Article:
How things have changed

Today I woke to a hoar frost, my front hedge thoroughly rimed.  My thermometer had recorded an overnight minimum of minus 5 Celsius (that’s 23F across the pond).  Soon, I was hatted, fleeced and booted and on my way up the street.

Too late for me to be bothered to go back, I realised I could have taken with me a print of how Brownhills Common looked thirty five or so years ago.

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Then:  A frosty Brownhills Common, maybe around 1980.

I found what I thought was about the same spot, pointed and pressed.

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Now:  A frosty Brownhills Common in 2016.

Okay, that is just half a lifetime, but this is a world apart from the place my grandfather and his father knew.  They would have been familiar with all of these locations, but their character was very different in their day.  The view from this spot would have had perhaps the odd spindly tree, set in a sea of heath, sometimes blooming purple, at others blackened by fire.  I imagine they would hardly believe that the area could be anything like it is today.  The Common is as it is today thanks to planting by Aldridge-Brownhills Urban District Council in the early nineteen seventies as it awaited amalgamation into Walsall Metropolitan Borough Council.  Before that it had been open heath for some hundreds of years.

Although some heather remains on this part of the common it is mainly grass and trees today; including my favourite oak, which cannot be much more than forty years old.

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Scots pine encroaching on the heath.

Some time back the Council announced that they would be clearing Scots Pine, not native to the area, as part of the management plan for the Brownhills Common SSSI (Site of Special Scientific Interest), a nationally important conservation designation.  This aroused a certain amount of local protest, but opinion is divided.  Some thinning was carried out, but, so far, only one stand of pines had been completely removed.  Bat roosting boxes have been installed in another.

The trees in the central image were on the higher ground behind the logs.

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Scots pines.  Sharp-eyed folk might spot the buzzard top right.

When these stands of pines were planted in the early ‘seventies they were whips surrounded by wooden fencing.  This outraged some locals, who said it infringed their right of access.  To some degree they were right, but a compromise was reached when the Council committed to removing the fencing after a number of years, when the trees no longer needed protection.  Planting such alien species would not be permitted today.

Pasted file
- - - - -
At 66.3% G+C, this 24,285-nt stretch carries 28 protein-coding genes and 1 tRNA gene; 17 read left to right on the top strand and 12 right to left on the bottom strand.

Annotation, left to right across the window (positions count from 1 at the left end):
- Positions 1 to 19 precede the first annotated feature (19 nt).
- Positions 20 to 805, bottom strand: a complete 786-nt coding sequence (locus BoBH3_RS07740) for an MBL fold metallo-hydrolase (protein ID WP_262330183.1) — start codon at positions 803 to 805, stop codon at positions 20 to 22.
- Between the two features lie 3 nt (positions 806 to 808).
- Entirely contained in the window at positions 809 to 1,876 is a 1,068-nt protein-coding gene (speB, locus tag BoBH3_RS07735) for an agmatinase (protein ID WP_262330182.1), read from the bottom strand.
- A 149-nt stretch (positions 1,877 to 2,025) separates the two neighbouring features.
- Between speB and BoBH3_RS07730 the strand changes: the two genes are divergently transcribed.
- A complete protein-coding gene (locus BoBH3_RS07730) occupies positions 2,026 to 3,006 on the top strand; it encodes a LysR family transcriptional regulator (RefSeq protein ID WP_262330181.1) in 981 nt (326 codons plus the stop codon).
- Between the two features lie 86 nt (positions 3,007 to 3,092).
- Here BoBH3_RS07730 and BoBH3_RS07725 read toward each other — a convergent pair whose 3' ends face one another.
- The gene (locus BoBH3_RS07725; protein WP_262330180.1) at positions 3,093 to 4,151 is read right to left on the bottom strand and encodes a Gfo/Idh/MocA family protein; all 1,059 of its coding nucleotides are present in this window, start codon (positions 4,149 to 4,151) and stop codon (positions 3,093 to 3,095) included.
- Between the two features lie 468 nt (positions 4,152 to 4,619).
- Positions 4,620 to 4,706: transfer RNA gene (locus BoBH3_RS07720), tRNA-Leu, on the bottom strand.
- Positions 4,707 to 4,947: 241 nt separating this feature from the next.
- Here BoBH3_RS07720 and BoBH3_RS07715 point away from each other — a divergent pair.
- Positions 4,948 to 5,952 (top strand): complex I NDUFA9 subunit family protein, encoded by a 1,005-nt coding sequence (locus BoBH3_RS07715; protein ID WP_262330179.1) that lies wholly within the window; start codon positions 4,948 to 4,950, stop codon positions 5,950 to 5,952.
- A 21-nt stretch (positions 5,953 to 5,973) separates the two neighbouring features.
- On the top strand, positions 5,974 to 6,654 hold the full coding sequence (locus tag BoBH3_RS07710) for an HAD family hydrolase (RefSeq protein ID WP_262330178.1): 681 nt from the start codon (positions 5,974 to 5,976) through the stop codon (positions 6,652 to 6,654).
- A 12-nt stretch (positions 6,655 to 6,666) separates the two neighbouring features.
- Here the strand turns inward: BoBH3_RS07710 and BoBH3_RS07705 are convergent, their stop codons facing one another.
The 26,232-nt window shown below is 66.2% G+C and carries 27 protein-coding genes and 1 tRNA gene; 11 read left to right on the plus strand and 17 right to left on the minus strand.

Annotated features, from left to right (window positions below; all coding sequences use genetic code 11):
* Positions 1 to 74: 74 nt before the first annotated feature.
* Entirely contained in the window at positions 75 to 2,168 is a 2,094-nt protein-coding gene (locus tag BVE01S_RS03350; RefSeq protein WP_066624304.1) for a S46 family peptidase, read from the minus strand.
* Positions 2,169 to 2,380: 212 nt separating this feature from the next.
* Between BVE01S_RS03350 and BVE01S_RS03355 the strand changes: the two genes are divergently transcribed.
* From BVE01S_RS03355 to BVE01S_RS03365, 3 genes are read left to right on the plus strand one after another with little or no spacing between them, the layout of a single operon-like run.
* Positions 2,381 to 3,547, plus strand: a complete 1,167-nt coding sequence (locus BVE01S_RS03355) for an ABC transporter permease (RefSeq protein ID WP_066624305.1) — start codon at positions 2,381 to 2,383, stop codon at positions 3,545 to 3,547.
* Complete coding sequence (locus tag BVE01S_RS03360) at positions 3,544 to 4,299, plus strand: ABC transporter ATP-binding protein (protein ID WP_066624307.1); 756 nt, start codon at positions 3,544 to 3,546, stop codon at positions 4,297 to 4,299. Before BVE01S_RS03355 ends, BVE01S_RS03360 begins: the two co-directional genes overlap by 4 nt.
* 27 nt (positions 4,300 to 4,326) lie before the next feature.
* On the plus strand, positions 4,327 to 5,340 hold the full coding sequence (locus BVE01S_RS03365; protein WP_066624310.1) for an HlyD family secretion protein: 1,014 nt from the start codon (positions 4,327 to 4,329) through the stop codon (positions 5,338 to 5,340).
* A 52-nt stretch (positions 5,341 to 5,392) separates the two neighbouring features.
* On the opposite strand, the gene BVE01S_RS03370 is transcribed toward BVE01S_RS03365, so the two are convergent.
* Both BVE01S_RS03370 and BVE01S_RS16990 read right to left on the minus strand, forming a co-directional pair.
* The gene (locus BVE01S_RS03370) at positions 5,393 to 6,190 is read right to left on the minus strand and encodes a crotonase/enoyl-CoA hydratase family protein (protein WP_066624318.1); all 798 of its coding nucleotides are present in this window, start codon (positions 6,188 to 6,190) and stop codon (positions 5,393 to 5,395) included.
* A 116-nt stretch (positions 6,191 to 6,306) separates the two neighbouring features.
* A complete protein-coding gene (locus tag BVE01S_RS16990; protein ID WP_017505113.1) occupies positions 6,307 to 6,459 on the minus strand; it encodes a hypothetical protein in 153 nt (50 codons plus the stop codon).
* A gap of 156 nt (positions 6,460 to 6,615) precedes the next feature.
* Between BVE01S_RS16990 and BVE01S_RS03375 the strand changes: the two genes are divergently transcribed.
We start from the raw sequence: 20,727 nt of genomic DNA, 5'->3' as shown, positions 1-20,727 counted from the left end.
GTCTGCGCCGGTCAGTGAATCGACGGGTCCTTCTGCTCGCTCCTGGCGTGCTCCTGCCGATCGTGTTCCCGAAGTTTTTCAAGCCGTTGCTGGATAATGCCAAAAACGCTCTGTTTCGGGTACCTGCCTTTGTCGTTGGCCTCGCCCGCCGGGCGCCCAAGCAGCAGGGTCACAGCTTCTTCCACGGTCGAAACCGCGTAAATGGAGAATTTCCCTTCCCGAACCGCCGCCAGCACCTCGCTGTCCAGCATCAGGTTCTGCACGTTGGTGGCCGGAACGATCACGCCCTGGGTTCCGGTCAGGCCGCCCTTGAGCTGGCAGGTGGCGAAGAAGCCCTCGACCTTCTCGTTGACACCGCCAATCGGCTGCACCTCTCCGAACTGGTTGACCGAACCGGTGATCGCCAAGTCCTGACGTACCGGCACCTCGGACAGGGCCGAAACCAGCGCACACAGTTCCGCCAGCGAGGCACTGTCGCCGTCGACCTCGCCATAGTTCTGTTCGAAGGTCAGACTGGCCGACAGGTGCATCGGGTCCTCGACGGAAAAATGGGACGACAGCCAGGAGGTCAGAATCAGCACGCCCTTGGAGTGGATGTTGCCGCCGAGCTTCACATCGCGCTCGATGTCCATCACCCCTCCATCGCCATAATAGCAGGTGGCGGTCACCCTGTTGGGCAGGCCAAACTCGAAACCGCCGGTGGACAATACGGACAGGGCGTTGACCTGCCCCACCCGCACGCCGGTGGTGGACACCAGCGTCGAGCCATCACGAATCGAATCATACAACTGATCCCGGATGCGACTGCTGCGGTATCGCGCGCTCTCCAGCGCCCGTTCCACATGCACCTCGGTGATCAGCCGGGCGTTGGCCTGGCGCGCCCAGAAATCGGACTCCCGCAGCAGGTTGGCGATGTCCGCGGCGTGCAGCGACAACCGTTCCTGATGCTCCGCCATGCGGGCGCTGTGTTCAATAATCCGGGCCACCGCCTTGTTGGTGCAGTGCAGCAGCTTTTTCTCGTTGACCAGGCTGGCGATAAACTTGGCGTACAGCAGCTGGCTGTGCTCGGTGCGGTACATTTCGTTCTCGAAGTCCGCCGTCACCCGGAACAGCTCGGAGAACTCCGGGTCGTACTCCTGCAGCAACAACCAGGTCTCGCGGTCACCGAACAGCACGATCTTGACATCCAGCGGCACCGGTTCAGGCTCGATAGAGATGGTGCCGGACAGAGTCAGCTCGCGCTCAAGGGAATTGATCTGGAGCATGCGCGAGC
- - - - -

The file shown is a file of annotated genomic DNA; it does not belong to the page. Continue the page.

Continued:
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Scots pine near the old Midland Railway.

I agree that the pines don’t belong, but I do like walking through them.  On occasions gold crest can be seen.  Today, however, the fine weather had brought out dog-walkers in force and there was little wildlife to be seen, so I headed for Chasewater Country Park.

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Red deer, not more than ten feet away.  They have become more accustomed to people, but I doubt granddad would have got so close.
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A party of little grebe.
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A bird of a different feather.  If you could bring back your Tudor ancestors, they would think it witchcraft!
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Grey wagtail.

Pied wagtail have been plentiful this year, but grey wagtail scarce and yellow wagtail even more so.  This quite bright bird foraged along the water’s edge on the south shore.  While I watched and tried to get a half decent shot, twenty or more people passed by without noticing.

I don’t say that granddad or great granddad, or even his father, didn’t see any of these things, except for the pines and the aircraft, but they would have been rare.  Today these things are commonplace, there for all those who take the time to see.  All of these pictures were taken within a fifteen minute walk from my great grandfather’s house, but, as I wrote above, they are a world away from the places he knew.  And thank goodness for that!

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